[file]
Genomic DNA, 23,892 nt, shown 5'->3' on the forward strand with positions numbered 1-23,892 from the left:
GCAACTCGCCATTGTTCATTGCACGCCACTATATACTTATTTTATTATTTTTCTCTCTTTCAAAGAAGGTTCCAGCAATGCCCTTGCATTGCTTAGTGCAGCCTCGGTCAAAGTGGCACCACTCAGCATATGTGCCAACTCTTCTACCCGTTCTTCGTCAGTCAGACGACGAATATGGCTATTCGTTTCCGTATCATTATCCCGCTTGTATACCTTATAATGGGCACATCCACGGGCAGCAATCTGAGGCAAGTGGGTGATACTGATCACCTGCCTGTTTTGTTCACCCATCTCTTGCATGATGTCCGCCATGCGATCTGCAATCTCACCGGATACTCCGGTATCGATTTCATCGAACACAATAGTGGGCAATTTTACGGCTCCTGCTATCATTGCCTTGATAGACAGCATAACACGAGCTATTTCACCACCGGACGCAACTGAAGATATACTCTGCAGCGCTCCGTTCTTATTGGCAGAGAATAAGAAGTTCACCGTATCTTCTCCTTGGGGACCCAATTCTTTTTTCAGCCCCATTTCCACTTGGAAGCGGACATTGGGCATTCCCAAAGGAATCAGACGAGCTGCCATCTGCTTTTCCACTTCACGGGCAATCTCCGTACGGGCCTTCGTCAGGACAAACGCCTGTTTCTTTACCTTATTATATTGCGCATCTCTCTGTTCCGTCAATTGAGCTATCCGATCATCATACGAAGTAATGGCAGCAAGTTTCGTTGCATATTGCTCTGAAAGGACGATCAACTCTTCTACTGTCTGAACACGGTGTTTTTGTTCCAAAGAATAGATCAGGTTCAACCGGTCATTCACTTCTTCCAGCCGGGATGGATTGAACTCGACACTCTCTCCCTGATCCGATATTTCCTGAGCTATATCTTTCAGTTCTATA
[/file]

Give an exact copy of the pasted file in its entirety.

Genomic DNA, 23,892 nt, shown 5'->3' on the forward strand with positions numbered 1-23,892 from the left:
GCAACTCGCCATTGTTCATTGCACGCCACTATATACTTATTTTATTATTTTTCTCTCTTTCAAAGAAGGTTCCAGCAATGCCCTTGCATTGCTTAGTGCAGCCTCGGTCAAAGTGGCACCACTCAGCATATGTGCCAACTCTTCTACCCGTTCTTCGTCAGTCAGACGACGAATATGGCTATTCGTTTCCGTATCATTATCCCGCTTGTATACCTTATAATGGGCACATCCACGGGCAGCAATCTGAGGCAAGTGGGTGATACTGATCACCTGCCTGTTTTGTTCACCCATCTCTTGCATGATGTCCGCCATGCGATCTGCAATCTCACCGGATACTCCGGTATCGATTTCATCGAACACAATAGTGGGCAATTTTACGGCTCCTGCTATCATTGCCTTGATAGACAGCATAACACGAGCTATTTCACCACCGGACGCAACTGAAGATATACTCTGCAGCGCTCCGTTCTTATTGGCAGAGAATAAGAAGTTCACCGTATCTTCTCCTTGGGGACCCAATTCTTTTTTCAGCCCCATTTCCACTTGGAAGCGGACATTGGGCATTCCCAAAGGAATCAGACGAGCTGCCATCTGCTTTTCCACTTCACGGGCAATCTCCGTACGGGCCTTCGTCAGGACAAACGCCTGTTTCTTTACCTTATTATATTGCGCATCTCTCTGTTCCGTCAATTGAGCTATCCGATCATCATACGAAGTAATGGCAGCAAGTTTCGTTGCATATTGCTCTGAAAGGACGATCAACTCTTCTACTGTCTGAACACGGTGTTTTTGTTCCAAAGAATAGATCAGGTTCAACCGGTCATTCACTTCTTCCAGCCGGGATGGATTGAACTCGACACTCTCTCCCTGATCCGATATTTCCTGAGCTATATCTTTCAGTTCTATA